Public Water Quality

The Board of Commissioners asked the Upper Dublin Environmental Protection Advisory Board (EPAB) to work on this issue and report back to them. The whitepaper from the EPAB is below.

The purpose of this post is to update our residents on the current status of the public water in Upper Dublin Township, related to the groundwater contamination originating from the Willow Grove Naval Air Base. The safety of our residents is of utmost importance to Upper Dublin Township and, as such, we will make every effort to provide the most current information possible as it becomes available.

Public water in Upper Dublin is supplied by three providers: Aqua Pennsylvania, Ambler Borough Water Company, and North Wales Water Authority (NWWA). At this time, all three utilities have provided us with statements that although both public and private groundwater sources in the vicinity of the Willow Grove Naval Air Station and the Warminster Naval Air Development Center have been impacted by these contaminants, the water serving Upper Dublin Township falls within the limits established by EPA health advisory. Water is continually monitored and tested to ensure compliance with all state and federal drinking water regulations and advisories.

This information does not necessarily apply to private wells, and it is recommended that residents with private water have their wells tested. Both the EPA and CDC recommend contacting a State Certified Laboratory for Drinking Water Testing. Montgomery County provided a list of certified labs.

Questions should be directed to your individual water supplier. To determine your provider, view a map on our website that is a rough guide only.

Resident Created Site:

An Upper Dublin resident has created a Facebook page for residents to share information called "Upper Dublin Water Updates."

Contact information on each of the public water providers:

Horsham Township Discussion, Information, Reports:

View the most current water quality reports and statements:

Informational Links Provided by the Philadelphia office of the Center for Disease Control (CDC).

Agency for Toxic Substances and Disease Registry (ATSDR)/CDC for information on PFAS chemicals and health effects:
http://www.atsdr.cdc.gov/pfc/index.html or call 1-800-CDC-INFO

Private well sampling, including a map of the sampling areas near former Naval Air Station Joint Reserve Base Willow Grove, can be found at:
http://bracpmo.navy.mil/brac_bases/northeast/reserve_base_willow_grove/meetings.html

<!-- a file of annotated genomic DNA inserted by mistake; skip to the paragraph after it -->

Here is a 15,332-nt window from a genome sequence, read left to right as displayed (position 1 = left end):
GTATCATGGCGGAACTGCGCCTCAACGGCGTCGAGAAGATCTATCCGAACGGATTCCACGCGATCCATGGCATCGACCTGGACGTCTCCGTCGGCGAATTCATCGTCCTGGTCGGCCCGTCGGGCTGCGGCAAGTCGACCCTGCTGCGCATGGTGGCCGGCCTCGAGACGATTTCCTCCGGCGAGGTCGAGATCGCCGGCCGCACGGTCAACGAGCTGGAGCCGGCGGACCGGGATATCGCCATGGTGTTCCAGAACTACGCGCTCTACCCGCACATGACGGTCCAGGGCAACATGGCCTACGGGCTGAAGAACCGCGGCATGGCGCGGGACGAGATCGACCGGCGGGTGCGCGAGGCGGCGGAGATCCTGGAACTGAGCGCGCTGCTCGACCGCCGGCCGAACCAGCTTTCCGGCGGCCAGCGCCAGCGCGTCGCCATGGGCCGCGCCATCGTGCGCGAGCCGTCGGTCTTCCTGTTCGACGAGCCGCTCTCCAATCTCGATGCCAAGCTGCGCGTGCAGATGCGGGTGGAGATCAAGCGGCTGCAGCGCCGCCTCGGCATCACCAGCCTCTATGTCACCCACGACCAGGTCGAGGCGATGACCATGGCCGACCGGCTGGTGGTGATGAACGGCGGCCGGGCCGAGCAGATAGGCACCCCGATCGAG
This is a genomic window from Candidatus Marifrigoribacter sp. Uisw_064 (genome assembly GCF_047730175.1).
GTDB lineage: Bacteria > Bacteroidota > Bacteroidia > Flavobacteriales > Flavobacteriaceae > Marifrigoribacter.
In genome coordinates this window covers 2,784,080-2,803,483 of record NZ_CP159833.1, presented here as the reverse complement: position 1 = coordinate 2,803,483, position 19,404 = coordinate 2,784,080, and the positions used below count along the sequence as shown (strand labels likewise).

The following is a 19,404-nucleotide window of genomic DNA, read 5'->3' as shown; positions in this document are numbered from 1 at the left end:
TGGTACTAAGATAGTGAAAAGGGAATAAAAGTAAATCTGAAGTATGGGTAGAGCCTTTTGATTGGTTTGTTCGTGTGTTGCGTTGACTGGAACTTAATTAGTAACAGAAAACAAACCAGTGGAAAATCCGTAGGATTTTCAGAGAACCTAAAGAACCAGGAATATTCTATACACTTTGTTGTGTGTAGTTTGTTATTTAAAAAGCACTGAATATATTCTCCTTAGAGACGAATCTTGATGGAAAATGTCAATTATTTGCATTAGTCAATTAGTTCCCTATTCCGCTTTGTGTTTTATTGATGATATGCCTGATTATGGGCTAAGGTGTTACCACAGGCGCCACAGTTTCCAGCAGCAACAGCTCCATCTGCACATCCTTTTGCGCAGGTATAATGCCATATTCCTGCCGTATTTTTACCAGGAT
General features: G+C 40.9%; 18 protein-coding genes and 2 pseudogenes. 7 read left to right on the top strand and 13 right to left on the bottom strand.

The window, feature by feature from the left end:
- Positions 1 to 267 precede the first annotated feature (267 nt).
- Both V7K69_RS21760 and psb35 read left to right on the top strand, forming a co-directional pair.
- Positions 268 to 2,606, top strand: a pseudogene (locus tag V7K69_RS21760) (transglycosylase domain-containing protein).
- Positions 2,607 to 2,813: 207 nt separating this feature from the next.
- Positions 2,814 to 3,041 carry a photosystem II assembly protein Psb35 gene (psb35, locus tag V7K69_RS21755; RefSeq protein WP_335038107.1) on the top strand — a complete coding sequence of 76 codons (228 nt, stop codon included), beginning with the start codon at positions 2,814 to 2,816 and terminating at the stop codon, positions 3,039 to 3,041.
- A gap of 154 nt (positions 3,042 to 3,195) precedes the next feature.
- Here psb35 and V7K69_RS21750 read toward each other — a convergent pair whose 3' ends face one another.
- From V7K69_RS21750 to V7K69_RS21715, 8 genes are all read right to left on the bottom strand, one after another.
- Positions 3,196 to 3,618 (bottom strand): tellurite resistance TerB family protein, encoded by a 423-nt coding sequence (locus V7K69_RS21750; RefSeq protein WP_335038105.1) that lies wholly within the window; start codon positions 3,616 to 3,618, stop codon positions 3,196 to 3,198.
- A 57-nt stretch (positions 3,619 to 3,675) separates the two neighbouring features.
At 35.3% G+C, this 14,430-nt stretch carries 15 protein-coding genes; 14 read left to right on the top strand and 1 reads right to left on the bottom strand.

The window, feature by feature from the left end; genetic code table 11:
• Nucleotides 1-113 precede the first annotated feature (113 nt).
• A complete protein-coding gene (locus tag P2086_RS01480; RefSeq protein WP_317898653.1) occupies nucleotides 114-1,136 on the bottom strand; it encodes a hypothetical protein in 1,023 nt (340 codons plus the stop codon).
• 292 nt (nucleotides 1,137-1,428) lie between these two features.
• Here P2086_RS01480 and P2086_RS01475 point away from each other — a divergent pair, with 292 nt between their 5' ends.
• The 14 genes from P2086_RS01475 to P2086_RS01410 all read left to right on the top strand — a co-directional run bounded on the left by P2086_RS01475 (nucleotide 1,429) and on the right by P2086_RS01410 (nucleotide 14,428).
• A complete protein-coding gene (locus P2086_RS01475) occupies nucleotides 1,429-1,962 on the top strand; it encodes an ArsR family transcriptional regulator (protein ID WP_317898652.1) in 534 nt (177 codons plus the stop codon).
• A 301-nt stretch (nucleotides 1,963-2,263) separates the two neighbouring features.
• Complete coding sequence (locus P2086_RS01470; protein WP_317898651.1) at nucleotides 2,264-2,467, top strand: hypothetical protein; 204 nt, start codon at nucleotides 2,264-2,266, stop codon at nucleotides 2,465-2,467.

The Navy has confirmed that the sampling area for this investigation does not extend west of Horsham Township.

Montgomery County Department of Health also has a website with contact  information for various organizations involved in the Willow Grove/Warminster PFAS investigations:
http://www.montcopa.org/2587/Perfluorinated-Compounds-in-Drinking-Wat

EPA’s factsheet on the PFOA and PFOS health advisory levels:
https://www.epa.gov/sites/production/files/2016-06/documents/drinkingwaterhealthadvisories_pfoa_pfos_updated_5.31.16.pdf

Home Water Treatment Technologies Provided by the Philadelphia office of the Center for Disease Control (CDC).

Home water treatment technologies fact sheet statement from the EPA states that:
“Home drinking water treatment units are typically certified by independent third party organizations against American National Standards Institute (ANSI) standards to verify their contaminant removal claims. Some home filters remove impurities using activated carbon and reverse osmosis, which are the same technologies utilized by public water supply systems to remove PFOA and PFOS. However, there currently are no ANSI protocols for testing home treatment systems to verify that these devices effectively remove PFOA and PFOS or how frequently the filters should be changed in order to maintain removal efficiency. NSF International is currently developing such protocols.” See page 3 at https://www.epa.gov/sites/production/files/2016-05/documents/drinkingwaterhealthadvisories_pfoa_pfos_5_19_16.final_.1.pdf.

EPA’s discussion on home treatment options on page 65 at https://www.epa.gov/sites/production/files/2016-05/documents/pfoa_health_advisory_final_508.pdf.

Minnesota study to evaluate home point of use treatment devices.  This report notes that both activated carbon (AC) and reverse osmosis (RO) treatment technologies have the ability to effectively reduce PFAS in water (note, the detection limit achievable at the time of this 2008 study was higher than is feasible now): http://www.health.state.mn.us/divs/eh/wells/waterquality/poudevicefinalsummary.pdf

Page updated 08/31/2017
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